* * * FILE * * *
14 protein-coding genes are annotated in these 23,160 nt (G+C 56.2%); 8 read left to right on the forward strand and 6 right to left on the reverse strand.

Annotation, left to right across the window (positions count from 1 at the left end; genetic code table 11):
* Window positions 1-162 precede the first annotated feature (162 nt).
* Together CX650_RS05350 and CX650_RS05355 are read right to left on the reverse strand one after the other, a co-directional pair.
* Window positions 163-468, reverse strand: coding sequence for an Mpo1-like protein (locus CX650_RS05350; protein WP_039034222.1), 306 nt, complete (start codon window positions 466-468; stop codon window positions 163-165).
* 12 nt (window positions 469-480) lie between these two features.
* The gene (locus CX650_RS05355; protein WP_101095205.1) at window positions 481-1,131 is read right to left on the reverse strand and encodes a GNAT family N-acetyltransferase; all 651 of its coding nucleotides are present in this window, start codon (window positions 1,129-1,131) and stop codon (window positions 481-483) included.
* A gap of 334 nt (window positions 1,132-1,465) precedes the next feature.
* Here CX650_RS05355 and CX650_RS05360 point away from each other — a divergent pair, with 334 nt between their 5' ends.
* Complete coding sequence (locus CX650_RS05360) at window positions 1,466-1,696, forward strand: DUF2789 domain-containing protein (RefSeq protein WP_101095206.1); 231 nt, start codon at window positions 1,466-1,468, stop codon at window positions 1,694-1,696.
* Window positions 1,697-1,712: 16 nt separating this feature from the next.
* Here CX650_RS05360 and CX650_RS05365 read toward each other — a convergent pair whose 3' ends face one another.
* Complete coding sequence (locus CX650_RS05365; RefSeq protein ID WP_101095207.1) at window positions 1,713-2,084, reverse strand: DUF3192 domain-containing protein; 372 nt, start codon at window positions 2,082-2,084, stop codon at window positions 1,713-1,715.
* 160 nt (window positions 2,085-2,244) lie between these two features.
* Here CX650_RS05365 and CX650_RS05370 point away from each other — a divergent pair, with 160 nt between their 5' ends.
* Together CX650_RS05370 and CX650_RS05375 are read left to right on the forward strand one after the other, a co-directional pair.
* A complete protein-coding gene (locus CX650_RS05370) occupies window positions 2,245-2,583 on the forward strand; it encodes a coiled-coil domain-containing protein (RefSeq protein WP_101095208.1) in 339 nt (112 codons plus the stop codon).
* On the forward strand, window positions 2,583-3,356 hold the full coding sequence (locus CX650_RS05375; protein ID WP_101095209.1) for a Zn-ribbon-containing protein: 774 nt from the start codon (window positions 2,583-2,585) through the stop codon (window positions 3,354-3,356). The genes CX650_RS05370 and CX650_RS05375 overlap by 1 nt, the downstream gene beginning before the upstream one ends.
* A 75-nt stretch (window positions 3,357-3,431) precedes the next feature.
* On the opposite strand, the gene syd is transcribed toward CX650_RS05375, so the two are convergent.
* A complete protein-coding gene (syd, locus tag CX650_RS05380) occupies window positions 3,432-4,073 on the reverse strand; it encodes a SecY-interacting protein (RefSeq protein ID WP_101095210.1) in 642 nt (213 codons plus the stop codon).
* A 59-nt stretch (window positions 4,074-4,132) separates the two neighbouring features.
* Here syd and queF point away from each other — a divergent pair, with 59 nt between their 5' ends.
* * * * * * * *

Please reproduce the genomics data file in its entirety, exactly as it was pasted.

14 protein-coding genes are annotated in these 23,160 nt (G+C 56.2%); 8 read left to right on the forward strand and 6 right to left on the reverse strand.

Annotation, left to right across the window (positions count from 1 at the left end; genetic code table 11):
* Window positions 1-162 precede the first annotated feature (162 nt).
* Together CX650_RS05350 and CX650_RS05355 are read right to left on the reverse strand one after the other, a co-directional pair.
* Window positions 163-468, reverse strand: coding sequence for an Mpo1-like protein (locus CX650_RS05350; protein WP_039034222.1), 306 nt, complete (start codon window positions 466-468; stop codon window positions 163-165).
* 12 nt (window positions 469-480) lie between these two features.
* The gene (locus CX650_RS05355; protein WP_101095205.1) at window positions 481-1,131 is read right to left on the reverse strand and encodes a GNAT family N-acetyltransferase; all 651 of its coding nucleotides are present in this window, start codon (window positions 1,129-1,131) and stop codon (window positions 481-483) included.
* A gap of 334 nt (window positions 1,132-1,465) precedes the next feature.
* Here CX650_RS05355 and CX650_RS05360 point away from each other — a divergent pair, with 334 nt between their 5' ends.
* Complete coding sequence (locus CX650_RS05360) at window positions 1,466-1,696, forward strand: DUF2789 domain-containing protein (RefSeq protein WP_101095206.1); 231 nt, start codon at window positions 1,466-1,468, stop codon at window positions 1,694-1,696.
* Window positions 1,697-1,712: 16 nt separating this feature from the next.
* Here CX650_RS05360 and CX650_RS05365 read toward each other — a convergent pair whose 3' ends face one another.
* Complete coding sequence (locus CX650_RS05365; RefSeq protein ID WP_101095207.1) at window positions 1,713-2,084, reverse strand: DUF3192 domain-containing protein; 372 nt, start codon at window positions 2,082-2,084, stop codon at window positions 1,713-1,715.
* 160 nt (window positions 2,085-2,244) lie between these two features.
* Here CX650_RS05365 and CX650_RS05370 point away from each other — a divergent pair, with 160 nt between their 5' ends.
* Together CX650_RS05370 and CX650_RS05375 are read left to right on the forward strand one after the other, a co-directional pair.
* A complete protein-coding gene (locus CX650_RS05370) occupies window positions 2,245-2,583 on the forward strand; it encodes a coiled-coil domain-containing protein (RefSeq protein WP_101095208.1) in 339 nt (112 codons plus the stop codon).
* On the forward strand, window positions 2,583-3,356 hold the full coding sequence (locus CX650_RS05375; protein ID WP_101095209.1) for a Zn-ribbon-containing protein: 774 nt from the start codon (window positions 2,583-2,585) through the stop codon (window positions 3,354-3,356). The genes CX650_RS05370 and CX650_RS05375 overlap by 1 nt, the downstream gene beginning before the upstream one ends.
* A 75-nt stretch (window positions 3,357-3,431) precedes the next feature.
* On the opposite strand, the gene syd is transcribed toward CX650_RS05375, so the two are convergent.
* A complete protein-coding gene (syd, locus tag CX650_RS05380) occupies window positions 3,432-4,073 on the reverse strand; it encodes a SecY-interacting protein (RefSeq protein ID WP_101095210.1) in 642 nt (213 codons plus the stop codon).
* A 59-nt stretch (window positions 4,074-4,132) separates the two neighbouring features.
* Here syd and queF point away from each other — a divergent pair, with 59 nt between their 5' ends.